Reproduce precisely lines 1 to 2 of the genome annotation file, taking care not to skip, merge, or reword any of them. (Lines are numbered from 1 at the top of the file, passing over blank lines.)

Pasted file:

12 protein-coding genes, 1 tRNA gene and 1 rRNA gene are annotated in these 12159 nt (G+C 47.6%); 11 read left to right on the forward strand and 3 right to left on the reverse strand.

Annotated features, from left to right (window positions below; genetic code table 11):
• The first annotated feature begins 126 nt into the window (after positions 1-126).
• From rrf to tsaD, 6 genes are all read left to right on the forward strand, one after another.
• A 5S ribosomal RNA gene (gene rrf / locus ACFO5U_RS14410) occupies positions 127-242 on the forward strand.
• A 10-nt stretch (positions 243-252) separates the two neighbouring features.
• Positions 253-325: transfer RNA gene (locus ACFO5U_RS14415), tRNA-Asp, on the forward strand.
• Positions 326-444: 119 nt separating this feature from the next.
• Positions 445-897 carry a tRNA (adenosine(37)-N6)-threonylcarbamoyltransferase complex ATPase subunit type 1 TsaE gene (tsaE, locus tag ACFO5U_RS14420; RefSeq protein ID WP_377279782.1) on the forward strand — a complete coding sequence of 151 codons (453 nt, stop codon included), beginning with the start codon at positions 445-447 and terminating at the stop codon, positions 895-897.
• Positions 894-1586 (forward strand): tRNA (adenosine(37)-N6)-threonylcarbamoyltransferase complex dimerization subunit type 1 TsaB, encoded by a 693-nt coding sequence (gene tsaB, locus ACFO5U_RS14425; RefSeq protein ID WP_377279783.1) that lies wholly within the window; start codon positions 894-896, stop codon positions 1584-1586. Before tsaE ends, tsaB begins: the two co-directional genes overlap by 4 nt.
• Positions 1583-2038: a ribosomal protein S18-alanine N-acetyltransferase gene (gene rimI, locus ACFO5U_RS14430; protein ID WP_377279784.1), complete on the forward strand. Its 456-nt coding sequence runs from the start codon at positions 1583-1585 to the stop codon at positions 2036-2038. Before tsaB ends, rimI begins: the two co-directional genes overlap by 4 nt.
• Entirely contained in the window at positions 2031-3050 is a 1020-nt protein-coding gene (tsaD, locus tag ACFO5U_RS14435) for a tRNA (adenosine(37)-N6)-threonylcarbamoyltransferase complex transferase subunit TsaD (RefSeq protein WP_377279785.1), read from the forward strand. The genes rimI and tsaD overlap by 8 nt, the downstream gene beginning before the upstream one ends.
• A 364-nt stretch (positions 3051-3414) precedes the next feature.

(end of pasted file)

12 protein-coding genes, 1 tRNA gene and 1 rRNA gene are annotated in these 12159 nt (G+C 47.6%); 11 read left to right on the forward strand and 3 right to left on the reverse strand.

Annotated features, from left to right (window positions below; genetic code table 11):